Remember Enoch, the person who went to heaven because of his faith. He also had a vision of the day of the Lord, and the judgment that was to come when he said, “See, the Lord is coming with thousands upon thousands of his holy ones to judge everyone, and to convict all of them of all the ungodly acts they have committed in their ungodliness, and of all the defiant words ungodly sinners have spoken against him.” (Jude 1:14,15) All the holy ones mean all the holy ones. It means all those who are with the Lord, perhaps you and me. If you are in Christ, then you are holy, and you will be appointed and anointed as judges to judge the world with Him. The Apostle Paul said that we would not only come with Christ to judge the people, but even the angels and demons— especially those that have uttered false gospels and acted in an ungodly way. (1 Corinthians 6:2,3) It will be a day when the Lord and his people are held in high and holy glory, only because they were washed only in the blood of the Lamb, while the rest will have to give an account for what they’ve said and done. This is the revealing of the children of God that all creation has been groaning for. It will be a unique day indeed. For some it will be the most beautiful day while for others it will be the most dreadful.

 

This goes without saying, but knowing this truth, is not a means for us as the church of God to gloat in others’ sufferings. We don’t rejoice when others fall, even if they have rejoiced at your failings. We should always forgive and become peacemakers helping the world become reconciled to God. The apostle Paul reminded the Corinthian church of their privilege as future judges as a means for them to get their own act together. And we should prepare ourselves as well. Living spiritually as self-controlled and as a worker of God having nothing to be ashamed of- living as one who correctly handles the word of God. (2Tim 2:15)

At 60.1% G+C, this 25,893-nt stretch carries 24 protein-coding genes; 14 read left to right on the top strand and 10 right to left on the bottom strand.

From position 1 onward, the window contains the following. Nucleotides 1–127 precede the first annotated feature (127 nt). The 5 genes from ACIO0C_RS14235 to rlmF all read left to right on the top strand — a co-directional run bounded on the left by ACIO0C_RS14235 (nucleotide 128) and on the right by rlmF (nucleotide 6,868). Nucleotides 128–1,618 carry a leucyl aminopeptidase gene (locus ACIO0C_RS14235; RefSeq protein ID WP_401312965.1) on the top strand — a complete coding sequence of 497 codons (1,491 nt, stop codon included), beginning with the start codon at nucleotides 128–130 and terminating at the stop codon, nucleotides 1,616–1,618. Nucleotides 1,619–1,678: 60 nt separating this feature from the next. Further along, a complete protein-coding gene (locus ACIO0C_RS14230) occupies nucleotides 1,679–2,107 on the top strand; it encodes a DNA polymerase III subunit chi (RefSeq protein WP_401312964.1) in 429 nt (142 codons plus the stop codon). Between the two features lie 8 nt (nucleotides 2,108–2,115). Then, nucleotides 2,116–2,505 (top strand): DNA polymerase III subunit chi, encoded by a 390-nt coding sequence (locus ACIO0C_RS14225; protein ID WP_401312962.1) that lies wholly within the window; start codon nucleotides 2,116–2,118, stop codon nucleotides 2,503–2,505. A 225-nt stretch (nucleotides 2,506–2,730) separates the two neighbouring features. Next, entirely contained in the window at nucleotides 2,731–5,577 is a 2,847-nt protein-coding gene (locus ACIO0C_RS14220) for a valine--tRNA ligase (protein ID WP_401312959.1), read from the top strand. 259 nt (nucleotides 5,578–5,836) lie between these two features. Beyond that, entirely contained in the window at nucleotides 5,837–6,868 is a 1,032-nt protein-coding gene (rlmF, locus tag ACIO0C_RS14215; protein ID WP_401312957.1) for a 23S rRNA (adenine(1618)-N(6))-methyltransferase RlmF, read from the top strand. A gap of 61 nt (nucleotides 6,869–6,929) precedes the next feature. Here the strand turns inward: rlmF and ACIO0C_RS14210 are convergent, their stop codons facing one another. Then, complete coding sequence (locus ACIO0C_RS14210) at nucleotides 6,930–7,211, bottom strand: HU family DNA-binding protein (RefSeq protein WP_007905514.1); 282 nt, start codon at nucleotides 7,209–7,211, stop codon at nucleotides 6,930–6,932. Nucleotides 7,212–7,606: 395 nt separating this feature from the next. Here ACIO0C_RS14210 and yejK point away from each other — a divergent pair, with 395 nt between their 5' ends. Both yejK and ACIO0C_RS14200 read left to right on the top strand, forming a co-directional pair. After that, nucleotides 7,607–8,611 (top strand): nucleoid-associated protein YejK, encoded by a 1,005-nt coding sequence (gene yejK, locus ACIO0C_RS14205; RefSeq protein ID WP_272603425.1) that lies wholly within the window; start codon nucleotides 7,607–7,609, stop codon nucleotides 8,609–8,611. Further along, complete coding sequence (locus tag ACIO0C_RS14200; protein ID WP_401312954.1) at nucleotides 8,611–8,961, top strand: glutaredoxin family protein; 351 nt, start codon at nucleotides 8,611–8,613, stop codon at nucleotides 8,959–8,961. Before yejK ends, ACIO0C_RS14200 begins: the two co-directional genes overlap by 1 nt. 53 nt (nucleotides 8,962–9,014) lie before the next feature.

Let’s conclude with verses 8 & 9. “On that day living water will flow out from Jerusalem, half of it east to the Dead Sea and half of it west to the Mediterranean Sea, in summer and in winter. The Lord will be king over the whole earth. On that day there will be one Lord, and his name the only name.” It’s amazing how Jerusalem has been the center of so much throughout the age of this world. Remember Melchizedek, he was the first kingly priest of God recorded in the bible, and he was actually from Jerusalem. And one in the same order would reign as Priest as and King forever still, from the city of Jerusalem. And he will reign over the whole earth by providing living water. What is this living water? Jesus said, “If we really knew the gift of God, we’d be asking our Him of this living water every day” It’s many things, it’s His presence, it’s His love, it’s the Holy Spirit, it’s His peace. It’s everything that we were meant to have to from the beginning. While everything in this world will leave us dry and thirsty, the Lord is always willing to give his living water when we ask Him for this gift of God. And yes, this will flow out freely on that day, but the good news is that you don’t have to wait for then to ask him. You can ask him right now. This living water is the piece of God that we need in our hearts to satisfy our thirsty souls. Yes, we look forward to the day that the Lord will reign over the whole earth, but the good news is that we can invite him to reign in our hearts, here and now. We don’t have to wait. I pray that we all do this as we wait on the Second coming of our Lord Jesus. Let’s read our key verse 9 again. The Lord will be king over the whole earth. On that day there will be one Lord, and his name the only name.”